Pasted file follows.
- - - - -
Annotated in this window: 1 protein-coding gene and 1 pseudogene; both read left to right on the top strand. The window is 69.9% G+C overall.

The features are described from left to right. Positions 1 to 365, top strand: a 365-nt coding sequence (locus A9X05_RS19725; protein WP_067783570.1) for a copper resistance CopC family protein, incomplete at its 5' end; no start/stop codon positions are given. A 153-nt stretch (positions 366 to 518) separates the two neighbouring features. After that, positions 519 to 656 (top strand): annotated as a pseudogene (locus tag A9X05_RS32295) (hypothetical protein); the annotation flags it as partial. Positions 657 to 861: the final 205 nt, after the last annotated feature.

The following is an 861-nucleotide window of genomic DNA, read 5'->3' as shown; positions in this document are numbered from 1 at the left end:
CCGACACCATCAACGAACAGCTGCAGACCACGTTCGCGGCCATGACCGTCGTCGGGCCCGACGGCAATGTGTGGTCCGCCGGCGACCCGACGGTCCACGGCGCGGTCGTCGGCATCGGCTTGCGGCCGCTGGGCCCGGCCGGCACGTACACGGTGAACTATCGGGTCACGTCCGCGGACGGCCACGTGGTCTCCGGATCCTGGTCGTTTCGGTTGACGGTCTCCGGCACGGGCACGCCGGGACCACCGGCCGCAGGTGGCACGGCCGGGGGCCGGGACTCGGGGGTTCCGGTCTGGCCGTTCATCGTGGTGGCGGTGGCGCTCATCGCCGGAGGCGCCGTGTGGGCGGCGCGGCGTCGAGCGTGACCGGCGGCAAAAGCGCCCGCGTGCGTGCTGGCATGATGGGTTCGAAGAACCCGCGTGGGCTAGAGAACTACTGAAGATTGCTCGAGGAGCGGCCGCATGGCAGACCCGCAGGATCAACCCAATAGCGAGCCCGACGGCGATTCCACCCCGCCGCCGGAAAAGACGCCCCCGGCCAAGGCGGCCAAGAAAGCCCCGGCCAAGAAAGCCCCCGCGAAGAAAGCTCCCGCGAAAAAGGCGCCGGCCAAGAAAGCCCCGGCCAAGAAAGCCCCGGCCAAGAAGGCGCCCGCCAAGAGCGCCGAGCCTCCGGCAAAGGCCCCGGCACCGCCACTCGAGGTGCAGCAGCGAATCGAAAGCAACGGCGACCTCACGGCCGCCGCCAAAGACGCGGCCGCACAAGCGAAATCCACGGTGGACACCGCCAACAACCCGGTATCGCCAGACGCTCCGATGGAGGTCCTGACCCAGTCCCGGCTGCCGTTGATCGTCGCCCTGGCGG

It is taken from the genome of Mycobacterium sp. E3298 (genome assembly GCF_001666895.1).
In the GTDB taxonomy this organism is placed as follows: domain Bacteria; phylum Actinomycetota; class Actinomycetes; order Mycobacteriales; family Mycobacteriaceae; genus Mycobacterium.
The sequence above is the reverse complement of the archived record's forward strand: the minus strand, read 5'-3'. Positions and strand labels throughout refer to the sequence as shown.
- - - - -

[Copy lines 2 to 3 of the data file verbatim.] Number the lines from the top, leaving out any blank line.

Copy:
The features are described from left to right. Positions 1 to 365, top strand: a 365-nt coding sequence (locus A9X05_RS19725; protein WP_067783570.1) for a copper resistance CopC family protein, incomplete at its 5' end; no start/stop codon positions are given. A 153-nt stretch (positions 366 to 518) separates the two neighbouring features. After that, positions 519 to 656 (top strand): annotated as a pseudogene (locus tag A9X05_RS32295) (hypothetical protein); the annotation flags it as partial. Positions 657 to 861: the final 205 nt, after the last annotated feature.

The following is an 861-nucleotide window of genomic DNA, read 5'->3' as shown; positions in this document are numbered from 1 at the left end: